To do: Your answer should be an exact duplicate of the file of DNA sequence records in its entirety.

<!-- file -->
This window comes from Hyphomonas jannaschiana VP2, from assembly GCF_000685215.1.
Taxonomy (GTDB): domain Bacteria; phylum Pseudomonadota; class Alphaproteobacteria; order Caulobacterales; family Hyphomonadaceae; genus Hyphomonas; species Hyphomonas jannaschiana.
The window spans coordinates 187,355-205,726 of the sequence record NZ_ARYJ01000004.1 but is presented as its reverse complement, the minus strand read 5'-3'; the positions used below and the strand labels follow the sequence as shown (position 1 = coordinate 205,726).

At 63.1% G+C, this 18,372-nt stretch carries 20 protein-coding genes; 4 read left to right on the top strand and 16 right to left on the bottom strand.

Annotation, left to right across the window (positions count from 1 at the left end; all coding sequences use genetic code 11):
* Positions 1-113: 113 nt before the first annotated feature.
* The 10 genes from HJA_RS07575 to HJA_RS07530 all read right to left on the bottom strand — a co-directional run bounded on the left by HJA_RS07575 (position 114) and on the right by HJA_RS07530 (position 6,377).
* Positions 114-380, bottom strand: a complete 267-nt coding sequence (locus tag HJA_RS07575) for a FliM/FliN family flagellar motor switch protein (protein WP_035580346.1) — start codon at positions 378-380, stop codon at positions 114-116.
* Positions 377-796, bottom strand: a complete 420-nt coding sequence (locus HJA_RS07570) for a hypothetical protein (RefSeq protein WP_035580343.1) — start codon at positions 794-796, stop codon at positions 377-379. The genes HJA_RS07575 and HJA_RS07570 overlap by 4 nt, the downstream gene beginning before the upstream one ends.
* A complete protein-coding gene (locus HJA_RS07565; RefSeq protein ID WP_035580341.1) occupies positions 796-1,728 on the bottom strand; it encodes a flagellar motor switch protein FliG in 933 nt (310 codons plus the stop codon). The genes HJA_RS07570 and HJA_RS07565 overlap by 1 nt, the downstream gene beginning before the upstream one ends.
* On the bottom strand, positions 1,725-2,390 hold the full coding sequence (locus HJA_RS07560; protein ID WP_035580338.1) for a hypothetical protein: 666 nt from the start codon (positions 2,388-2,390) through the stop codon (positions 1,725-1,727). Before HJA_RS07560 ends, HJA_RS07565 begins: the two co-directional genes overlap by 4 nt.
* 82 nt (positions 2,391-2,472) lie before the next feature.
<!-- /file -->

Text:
This window comes from Hyphomonas jannaschiana VP2, from assembly GCF_000685215.1.
Taxonomy (GTDB): domain Bacteria; phylum Pseudomonadota; class Alphaproteobacteria; order Caulobacterales; family Hyphomonadaceae; genus Hyphomonas; species Hyphomonas jannaschiana.
The window spans coordinates 187,355-205,726 of the sequence record NZ_ARYJ01000004.1 but is presented as its reverse complement, the minus strand read 5'-3'; the positions used below and the strand labels follow the sequence as shown (position 1 = coordinate 205,726).

At 63.1% G+C, this 18,372-nt stretch carries 20 protein-coding genes; 4 read left to right on the top strand and 16 right to left on the bottom strand.

Annotation, left to right across the window (positions count from 1 at the left end; all coding sequences use genetic code 11):
* Positions 1-113: 113 nt before the first annotated feature.
* The 10 genes from HJA_RS07575 to HJA_RS07530 all read right to left on the bottom strand — a co-directional run bounded on the left by HJA_RS07575 (position 114) and on the right by HJA_RS07530 (position 6,377).
* Positions 114-380, bottom strand: a complete 267-nt coding sequence (locus tag HJA_RS07575) for a FliM/FliN family flagellar motor switch protein (protein WP_035580346.1) — start codon at positions 378-380, stop codon at positions 114-116.
* Positions 377-796, bottom strand: a complete 420-nt coding sequence (locus HJA_RS07570) for a hypothetical protein (RefSeq protein WP_035580343.1) — start codon at positions 794-796, stop codon at positions 377-379. The genes HJA_RS07575 and HJA_RS07570 overlap by 4 nt, the downstream gene beginning before the upstream one ends.
* A complete protein-coding gene (locus HJA_RS07565; RefSeq protein ID WP_035580341.1) occupies positions 796-1,728 on the bottom strand; it encodes a flagellar motor switch protein FliG in 933 nt (310 codons plus the stop codon). The genes HJA_RS07570 and HJA_RS07565 overlap by 1 nt, the downstream gene beginning before the upstream one ends.
* On the bottom strand, positions 1,725-2,390 hold the full coding sequence (locus HJA_RS07560; protein ID WP_035580338.1) for a hypothetical protein: 666 nt from the start codon (positions 2,388-2,390) through the stop codon (positions 1,725-1,727). Before HJA_RS07560 ends, HJA_RS07565 begins: the two co-directional genes overlap by 4 nt.
* 82 nt (positions 2,391-2,472) lie before the next feature.